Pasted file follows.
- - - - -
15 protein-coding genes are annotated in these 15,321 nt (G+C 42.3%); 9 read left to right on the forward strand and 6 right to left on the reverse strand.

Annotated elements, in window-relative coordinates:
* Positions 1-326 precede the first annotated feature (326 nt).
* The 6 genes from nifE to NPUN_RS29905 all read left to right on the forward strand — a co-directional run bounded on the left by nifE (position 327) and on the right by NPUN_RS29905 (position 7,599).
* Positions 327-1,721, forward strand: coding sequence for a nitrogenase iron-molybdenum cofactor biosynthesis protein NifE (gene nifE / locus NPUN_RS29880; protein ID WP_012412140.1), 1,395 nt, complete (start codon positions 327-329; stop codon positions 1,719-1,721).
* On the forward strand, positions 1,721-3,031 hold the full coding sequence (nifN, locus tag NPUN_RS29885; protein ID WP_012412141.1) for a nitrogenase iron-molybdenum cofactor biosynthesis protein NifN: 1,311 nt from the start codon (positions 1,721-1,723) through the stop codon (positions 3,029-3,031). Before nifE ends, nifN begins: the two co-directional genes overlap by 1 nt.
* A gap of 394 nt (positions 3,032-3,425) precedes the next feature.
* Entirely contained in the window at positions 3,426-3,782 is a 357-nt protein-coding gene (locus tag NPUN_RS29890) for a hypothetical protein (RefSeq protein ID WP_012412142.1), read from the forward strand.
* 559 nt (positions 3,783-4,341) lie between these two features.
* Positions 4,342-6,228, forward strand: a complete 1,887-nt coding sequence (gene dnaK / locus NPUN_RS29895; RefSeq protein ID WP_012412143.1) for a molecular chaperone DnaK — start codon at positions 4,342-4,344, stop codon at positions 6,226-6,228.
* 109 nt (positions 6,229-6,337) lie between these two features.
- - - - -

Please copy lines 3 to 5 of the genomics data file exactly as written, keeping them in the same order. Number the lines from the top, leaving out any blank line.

* Positions 1-326 precede the first annotated feature (326 nt).
* The 6 genes from nifE to NPUN_RS29905 all read left to right on the forward strand — a co-directional run bounded on the left by nifE (position 327) and on the right by NPUN_RS29905 (position 7,599).
* Positions 327-1,721, forward strand: coding sequence for a nitrogenase iron-molybdenum cofactor biosynthesis protein NifE (gene nifE / locus NPUN_RS29880; protein ID WP_012412140.1), 1,395 nt, complete (start codon positions 327-329; stop codon positions 1,719-1,721).